Things to Know Before Visiting Cuba


Cuba is a strange land… it’s like stepping into a time warp – 1950’s American cars cram the streets, diesel fills your lungs and stings your eyes, restaurants run out of food and they operate on two currencies – one for the locals and one for the tourists. There are not many hotels, so you live with the locals in their homes, power and hot water come and go, there is a black market to access the internet yet I have never seen more tourists in one place in my life!

Lady smoking cigar, Old Havana, Cuba - Things to know about Cuba before you go - Crooked Compass
Lady smoking cigar, Old Havana, Cuba

A country that was not quite prepared for the influx of tourism (predominantly from the USA) who since October 2016 now have 120 flights a week and counting… Cuba is stuck at the cross roads of old and new, embracing change whilst still clutching to its revolutionary past, trying to move forward in its backward world, but still retain its charm and character. Here are a few tips you should know before you go!

Exploring the streets of Old Havana, Crooked Compass
Exploring the streets of Old Havana

Organise your Tourist Visa before you go

Even if your airline tells you that you can organise your visa whilst on board the aircraft, this is only for certain nationalities. Although it is expensive, organising your Cuban tourist visa before you leave your home country will save you a lot of hassle. Certain airlines will not allow you to check in unless you have this visa in advance.

Exploring Old Havana Crooked Compass
Exploring Old Havana

Convert Euro not USD

If you are going to convert cash in Cuba, Euro is the preferred currency with fairly good exchange rates. If you are converting USD, you will be charge a 10% surcharge. AUD cannot be exchanged in Cuba.

Street scene, Havana, Cuba - Crooked Compass
Street scene, Havana, Cuba

Changing Money at the Airport

When you arrive into Havana, the arrivals hall is a bit of a free for all. It’s confusing and there are no signs. If you wish to change money at the airport, the foreign exchange windows are outside the airport – the lines are usually HUGE! Try heading upstairs to the foreign exchange counters near checkin. Quite often the queues here are much shorter.

Fidel Castro, Cuba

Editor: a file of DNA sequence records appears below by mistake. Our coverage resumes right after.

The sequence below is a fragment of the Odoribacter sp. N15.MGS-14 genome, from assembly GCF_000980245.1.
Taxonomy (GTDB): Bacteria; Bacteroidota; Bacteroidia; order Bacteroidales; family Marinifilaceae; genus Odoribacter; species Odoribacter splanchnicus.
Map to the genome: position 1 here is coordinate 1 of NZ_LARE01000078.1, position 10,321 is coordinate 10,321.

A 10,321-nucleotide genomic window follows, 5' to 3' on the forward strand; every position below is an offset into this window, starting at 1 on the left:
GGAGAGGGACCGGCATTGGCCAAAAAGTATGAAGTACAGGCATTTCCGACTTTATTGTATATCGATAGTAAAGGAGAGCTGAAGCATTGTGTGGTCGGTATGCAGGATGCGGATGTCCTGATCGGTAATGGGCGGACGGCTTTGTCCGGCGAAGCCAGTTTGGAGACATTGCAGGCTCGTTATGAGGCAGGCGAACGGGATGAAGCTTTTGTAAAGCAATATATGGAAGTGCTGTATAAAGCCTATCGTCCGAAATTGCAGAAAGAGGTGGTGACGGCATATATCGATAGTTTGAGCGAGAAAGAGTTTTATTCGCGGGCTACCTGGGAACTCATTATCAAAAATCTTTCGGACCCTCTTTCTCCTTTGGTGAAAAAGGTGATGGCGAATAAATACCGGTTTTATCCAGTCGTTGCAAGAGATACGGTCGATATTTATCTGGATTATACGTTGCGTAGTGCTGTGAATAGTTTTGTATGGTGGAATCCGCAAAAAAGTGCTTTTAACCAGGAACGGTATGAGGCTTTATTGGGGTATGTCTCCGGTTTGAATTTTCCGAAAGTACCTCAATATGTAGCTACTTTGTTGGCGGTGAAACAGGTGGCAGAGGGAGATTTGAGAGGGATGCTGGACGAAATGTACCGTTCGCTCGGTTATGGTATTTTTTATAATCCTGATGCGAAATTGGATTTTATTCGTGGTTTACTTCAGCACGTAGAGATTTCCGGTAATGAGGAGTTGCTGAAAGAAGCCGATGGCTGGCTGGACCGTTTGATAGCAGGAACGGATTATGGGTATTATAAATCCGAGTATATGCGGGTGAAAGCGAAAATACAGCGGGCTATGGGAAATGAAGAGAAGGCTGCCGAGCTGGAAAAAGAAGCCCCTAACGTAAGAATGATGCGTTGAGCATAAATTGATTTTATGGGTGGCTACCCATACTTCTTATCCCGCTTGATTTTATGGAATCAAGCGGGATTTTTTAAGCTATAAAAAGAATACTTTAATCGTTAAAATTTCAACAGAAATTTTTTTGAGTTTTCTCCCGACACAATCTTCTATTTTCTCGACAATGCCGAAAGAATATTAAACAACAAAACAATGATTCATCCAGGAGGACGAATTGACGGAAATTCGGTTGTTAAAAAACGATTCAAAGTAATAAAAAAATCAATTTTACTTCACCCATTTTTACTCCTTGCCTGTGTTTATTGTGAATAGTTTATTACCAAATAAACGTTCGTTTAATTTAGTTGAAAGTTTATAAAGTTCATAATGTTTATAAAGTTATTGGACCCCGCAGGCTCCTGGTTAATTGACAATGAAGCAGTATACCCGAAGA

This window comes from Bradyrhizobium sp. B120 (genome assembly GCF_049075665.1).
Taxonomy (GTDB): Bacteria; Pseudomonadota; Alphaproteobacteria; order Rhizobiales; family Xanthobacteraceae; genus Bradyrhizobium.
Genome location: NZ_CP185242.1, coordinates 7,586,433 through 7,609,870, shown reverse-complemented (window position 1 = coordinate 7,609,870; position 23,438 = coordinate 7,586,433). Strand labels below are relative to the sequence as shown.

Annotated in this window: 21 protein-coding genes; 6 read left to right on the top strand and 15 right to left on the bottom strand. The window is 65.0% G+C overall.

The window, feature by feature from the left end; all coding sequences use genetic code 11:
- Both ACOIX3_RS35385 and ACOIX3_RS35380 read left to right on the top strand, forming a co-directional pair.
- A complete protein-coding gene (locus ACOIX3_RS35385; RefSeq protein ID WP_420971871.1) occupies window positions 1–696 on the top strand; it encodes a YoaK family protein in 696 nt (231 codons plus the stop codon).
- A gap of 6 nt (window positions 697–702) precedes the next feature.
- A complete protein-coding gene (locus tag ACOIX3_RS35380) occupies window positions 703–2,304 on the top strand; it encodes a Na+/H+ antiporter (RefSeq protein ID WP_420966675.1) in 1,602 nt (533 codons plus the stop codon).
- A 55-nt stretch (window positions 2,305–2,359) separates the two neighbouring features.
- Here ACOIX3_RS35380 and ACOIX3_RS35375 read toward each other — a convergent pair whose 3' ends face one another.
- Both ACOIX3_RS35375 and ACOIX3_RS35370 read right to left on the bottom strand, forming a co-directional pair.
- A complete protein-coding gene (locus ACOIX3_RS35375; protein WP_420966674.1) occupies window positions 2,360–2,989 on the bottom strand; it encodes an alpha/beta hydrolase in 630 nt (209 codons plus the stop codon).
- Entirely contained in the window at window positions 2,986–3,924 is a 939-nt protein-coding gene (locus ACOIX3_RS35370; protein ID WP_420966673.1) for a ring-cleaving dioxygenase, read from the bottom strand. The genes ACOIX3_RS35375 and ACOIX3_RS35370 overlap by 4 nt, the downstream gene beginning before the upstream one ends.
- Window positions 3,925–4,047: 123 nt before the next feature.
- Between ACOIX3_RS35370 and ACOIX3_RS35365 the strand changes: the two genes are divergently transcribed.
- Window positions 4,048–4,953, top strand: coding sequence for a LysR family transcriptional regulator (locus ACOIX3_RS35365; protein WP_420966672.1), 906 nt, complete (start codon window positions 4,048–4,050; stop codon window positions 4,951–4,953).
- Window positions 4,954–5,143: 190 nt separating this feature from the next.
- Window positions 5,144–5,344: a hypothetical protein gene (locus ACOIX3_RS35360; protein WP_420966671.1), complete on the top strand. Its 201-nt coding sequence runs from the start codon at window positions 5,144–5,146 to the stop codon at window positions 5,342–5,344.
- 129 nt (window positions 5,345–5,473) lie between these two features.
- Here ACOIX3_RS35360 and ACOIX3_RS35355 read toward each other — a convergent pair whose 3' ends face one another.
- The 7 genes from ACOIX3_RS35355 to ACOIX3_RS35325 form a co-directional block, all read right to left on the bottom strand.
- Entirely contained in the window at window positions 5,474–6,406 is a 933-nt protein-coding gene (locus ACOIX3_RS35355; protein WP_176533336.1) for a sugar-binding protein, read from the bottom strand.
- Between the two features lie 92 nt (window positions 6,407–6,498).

Fidel Castro, Cuba

Taking a Cab from the Airport

The taxi area outside the arrivals hall is a free for all – there is absolutely no order to it – it’s elbows out, fend for yourself and hail a taxi. Yellow cabs have a set fee of 30 cuc into the Old Town and Havana Central. Cash only in local currency.

Old cars in Cuba - Crooked Compass
Old cars in Cuba

Cash is King

Do not expect your credit card to work here. Visa is the only accepted credit card and trying to find somewhere that will accept it is pretty tricky. Certain debit cards wont work when trying to withdraw cash. Bring your cash with you and exchange it.


Changing Money in the Bank can Take Hours

The queues to exchange money are usually 50 or so people long and wind down the street. The locals have preference over you and you are expected to just wait. The approximate waiting time is around 4 hours. Find a bank in the quieter back streets – not in the tourist centre.

You may wish to purchase a book from Plaza Del Armas before joining a bank queue - Crooked Compass
You may wish to purchase a book from Plaza Del Armas before joining a bank queue.


It may sound strange, but surprisingly no-one has maps and the tourist information centres opens at odd hours, only for a few hours, or sometimes not at all.


Stay in a Casa Particular

Hotels in Cuba are overpriced and mostly stuck in the 80’s. The best way to experience local hospitality is to stay in a Casa Particular. These are local homestays with families who offer you a private room in their house. A great way to make new local friends, try local cuisine, practise those language skills and truly live like a local. Did I mention they are cheap? Currently around $30AUD a night.

Casa Particular, living with the locals in Cuba - Crooked Compass
Casa Particular, living with the locals in Cuba

Don’t expect your mobile to work or to have WIFI

Mobile phones generally don’t work in Cuba – some international sim’s do, but do not count on being connected to the outside world. Wifi is almost a foreign word. Internet is not available for tourists, although black market hot spots are now starting to crop up. The going rate is $5USD an hour for a terribly disjointed connection.

This is what a wifi black market hot spot looks like - Crooked Compass
This is what a wifi black market hot spot looks like!

Restaurants Do Run out of Food

Chances of finding what you want on a menu to actually be available, can sometimes be quite slim. Depending on what time of the day you eat and what day you eat, restaurants in Cuba run out of food regularly.


Supermarkets are Not What They Seem

Supermarkets in Cuba are usually filled with empty shelves and only three items – water, shampoo and rum.

Expect many cats in Cuba - Crooked Compass
Expect many cats in Cuba!

Eat Before you go to the Airport

When it is time to say adios to your time in Cuba and venture back to Havana airport, make sure you eat before you get there – or take some food with you. With only two food outlets, choices are limited. They regularly run out of food, and again, you queue for about an hour to get a soggy spam and cardboard cheese sandwich.

Cienfuegos, garlic and onion anyone?
Cienfuegos, garlic and onion anyone?

For exciting local experiences to have on your travels in Cuba, download the Crooked Compass Travel App!